4. it's from space engine, I've gotten their permission to use it as it's not available without their permission
  5. Setting up parallax for RSS today, thought I'd share some pics and give a huge thank you to @Gameslinxfor hel;ping me figure everything out






    (posted in parallax forum, posting here for other ppl who follow me)

    1. HafCoJoe


      Its beautiful...

  6. Setting up parallax for RSS today, thought I'd share some pics and give a huge thank you to @Gameslinxfor hel;ping me figure everything out Gallery
  7. Are you gonna work on ch4 or is it dead? it has a lot of potential please respond.

    1. ItsJustLuci


      I am still planning on working on it yes, just haven't had the time due to work and university

  8. idk what you mean by atlas V, dragon is from the PR of ROCapsules, and it is the same as tundra
  9. didn't see that, scatterer version info should be in scatterer... I'll test and see if the latest EVE redux works and include it if so in 0.3 proper when the time comes I just pushed EVO 0.3 Release Candidate 2, here is the major change: the clouds. I've added 2 more cloud layers, superimposed on top of the original, allowing for the clouds to pop out a bit more in orbit, and look a bit more realistic from the ground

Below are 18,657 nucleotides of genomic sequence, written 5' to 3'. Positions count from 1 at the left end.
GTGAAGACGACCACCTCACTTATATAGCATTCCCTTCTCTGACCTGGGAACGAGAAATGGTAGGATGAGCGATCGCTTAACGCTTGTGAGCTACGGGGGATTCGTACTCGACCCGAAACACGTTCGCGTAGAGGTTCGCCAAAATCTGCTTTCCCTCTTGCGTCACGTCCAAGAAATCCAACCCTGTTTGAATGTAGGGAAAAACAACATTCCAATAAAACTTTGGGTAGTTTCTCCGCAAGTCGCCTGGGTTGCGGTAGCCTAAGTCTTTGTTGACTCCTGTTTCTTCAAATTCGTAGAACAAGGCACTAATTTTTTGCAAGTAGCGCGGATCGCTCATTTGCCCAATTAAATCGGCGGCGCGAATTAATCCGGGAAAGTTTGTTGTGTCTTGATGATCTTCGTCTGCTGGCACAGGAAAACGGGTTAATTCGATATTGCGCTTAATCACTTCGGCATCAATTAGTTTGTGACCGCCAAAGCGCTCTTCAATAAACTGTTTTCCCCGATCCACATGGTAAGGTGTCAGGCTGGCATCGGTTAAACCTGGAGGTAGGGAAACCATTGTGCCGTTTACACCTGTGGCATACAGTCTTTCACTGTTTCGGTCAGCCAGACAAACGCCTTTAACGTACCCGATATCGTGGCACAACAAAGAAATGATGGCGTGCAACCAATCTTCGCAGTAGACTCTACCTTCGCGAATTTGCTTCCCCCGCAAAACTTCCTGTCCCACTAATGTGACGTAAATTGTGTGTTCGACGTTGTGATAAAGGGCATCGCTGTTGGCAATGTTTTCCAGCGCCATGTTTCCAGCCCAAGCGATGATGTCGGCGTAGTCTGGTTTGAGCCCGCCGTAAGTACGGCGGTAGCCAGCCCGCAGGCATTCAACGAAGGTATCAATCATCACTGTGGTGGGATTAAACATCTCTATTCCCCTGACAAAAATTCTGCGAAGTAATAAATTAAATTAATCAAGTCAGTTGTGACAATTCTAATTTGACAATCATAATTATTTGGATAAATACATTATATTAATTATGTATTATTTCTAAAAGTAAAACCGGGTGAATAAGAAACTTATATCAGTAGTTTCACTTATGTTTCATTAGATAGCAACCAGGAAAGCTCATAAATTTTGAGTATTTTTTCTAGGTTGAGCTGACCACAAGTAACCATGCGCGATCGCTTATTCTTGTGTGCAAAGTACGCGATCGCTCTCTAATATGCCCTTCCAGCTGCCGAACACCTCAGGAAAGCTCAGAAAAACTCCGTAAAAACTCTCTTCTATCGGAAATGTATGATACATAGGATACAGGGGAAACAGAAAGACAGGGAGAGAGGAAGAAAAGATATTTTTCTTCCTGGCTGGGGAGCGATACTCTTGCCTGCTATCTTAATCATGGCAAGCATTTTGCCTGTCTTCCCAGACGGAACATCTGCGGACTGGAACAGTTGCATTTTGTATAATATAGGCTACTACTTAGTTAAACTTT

10. Just pushed a Release Candidate for EVO 0.3, this isn't a formal release, but it is a stable (largely bug-free, as far as I am aware) version so feel free to give it a spin D o w n l o a d Lots of Love
  11. again... the invalid name has zero to do with anything. It's simply telling you that you cannot make another layer with that name. Feel free to ignore that as it is intended behavior. You do have scatterer installed right? I assume you do, but you failed to mention it when listing mods so just wanna double check... EVO will not work without it at all.
  12. Invalid name has nothing to do with it; EVE is simply saying that you can't make a new cloud layer with the same name as another or, in the case of your photo, no name at all... regarding your issue, RSS does not even support 1.11, so EVO is not planned to support 1.11 anytime soon. so, as far as real exoplanets are concerned, my answer is that we are not likely to get support. Plainly put I don't use any other planet packs, so I have no interest in adding support. However EVO is an open source project, and if someone were to submit a pull request with files they've made, I would not be opposed to adding them to a "EVO-EXO" bonus download (or something like that)